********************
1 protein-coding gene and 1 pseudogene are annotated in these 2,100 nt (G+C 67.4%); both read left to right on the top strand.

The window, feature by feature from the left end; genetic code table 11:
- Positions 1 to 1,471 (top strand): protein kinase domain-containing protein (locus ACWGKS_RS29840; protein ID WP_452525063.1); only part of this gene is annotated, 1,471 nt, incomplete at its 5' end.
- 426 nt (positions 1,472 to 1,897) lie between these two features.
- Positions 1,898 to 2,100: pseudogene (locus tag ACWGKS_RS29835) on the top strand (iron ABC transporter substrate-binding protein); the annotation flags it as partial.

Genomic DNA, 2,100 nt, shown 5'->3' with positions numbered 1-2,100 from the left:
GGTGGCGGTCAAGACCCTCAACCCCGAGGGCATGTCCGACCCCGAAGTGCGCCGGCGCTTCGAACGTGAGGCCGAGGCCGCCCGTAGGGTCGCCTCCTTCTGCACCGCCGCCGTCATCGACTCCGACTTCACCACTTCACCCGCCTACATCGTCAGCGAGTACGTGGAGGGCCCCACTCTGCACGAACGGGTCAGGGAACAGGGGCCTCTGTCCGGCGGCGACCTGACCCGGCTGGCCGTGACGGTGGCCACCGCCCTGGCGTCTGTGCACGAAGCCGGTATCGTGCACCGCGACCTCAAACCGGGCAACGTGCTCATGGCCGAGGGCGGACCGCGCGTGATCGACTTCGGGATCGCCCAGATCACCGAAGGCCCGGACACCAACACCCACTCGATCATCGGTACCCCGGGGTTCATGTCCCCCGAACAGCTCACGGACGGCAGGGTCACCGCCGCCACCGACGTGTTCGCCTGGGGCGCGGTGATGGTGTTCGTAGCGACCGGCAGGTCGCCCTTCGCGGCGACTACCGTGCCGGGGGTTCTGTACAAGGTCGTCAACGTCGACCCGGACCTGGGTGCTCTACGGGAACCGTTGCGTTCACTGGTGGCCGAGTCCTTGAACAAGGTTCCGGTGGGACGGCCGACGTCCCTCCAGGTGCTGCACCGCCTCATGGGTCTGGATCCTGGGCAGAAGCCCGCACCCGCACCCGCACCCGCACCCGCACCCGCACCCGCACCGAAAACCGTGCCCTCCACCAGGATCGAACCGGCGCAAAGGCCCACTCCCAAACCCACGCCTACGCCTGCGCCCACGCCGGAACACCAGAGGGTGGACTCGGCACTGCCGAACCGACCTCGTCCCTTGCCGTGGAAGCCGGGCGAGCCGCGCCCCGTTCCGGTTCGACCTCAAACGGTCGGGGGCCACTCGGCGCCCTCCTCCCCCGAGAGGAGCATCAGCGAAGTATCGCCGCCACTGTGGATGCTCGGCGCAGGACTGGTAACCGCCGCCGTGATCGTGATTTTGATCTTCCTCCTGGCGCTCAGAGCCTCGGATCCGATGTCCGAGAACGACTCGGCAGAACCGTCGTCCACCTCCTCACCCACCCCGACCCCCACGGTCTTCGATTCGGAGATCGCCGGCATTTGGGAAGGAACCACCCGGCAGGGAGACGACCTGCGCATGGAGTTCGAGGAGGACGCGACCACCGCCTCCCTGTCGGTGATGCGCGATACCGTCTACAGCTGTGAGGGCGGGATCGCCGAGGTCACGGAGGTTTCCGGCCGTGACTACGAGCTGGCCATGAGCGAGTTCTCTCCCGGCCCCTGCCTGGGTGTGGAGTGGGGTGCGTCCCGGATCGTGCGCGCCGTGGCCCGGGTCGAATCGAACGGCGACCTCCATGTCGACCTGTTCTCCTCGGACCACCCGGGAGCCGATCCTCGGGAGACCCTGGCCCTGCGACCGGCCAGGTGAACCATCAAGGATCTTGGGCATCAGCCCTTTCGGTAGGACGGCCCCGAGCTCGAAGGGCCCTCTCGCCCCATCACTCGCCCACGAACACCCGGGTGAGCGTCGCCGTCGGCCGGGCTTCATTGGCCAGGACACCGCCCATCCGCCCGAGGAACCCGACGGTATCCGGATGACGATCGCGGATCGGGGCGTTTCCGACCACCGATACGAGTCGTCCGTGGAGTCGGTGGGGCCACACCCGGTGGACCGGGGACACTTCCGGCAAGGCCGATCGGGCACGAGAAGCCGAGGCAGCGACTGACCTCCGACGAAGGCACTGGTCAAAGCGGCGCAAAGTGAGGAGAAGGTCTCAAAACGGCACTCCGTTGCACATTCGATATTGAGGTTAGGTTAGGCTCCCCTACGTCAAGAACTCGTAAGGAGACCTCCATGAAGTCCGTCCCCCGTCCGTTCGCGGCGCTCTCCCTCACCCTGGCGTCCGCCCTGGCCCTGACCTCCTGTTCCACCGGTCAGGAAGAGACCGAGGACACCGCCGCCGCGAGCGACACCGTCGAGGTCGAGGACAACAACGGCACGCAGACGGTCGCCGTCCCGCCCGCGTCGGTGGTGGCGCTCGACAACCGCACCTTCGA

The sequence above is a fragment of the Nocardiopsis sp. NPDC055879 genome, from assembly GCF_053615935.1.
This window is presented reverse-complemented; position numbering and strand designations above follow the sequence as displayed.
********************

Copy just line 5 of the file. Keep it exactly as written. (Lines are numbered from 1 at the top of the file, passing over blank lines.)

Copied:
- Positions 1,898 to 2,100: pseudogene (locus tag ACWGKS_RS29835) on the top strand (iron ABC transporter substrate-binding protein); the annotation flags it as partial.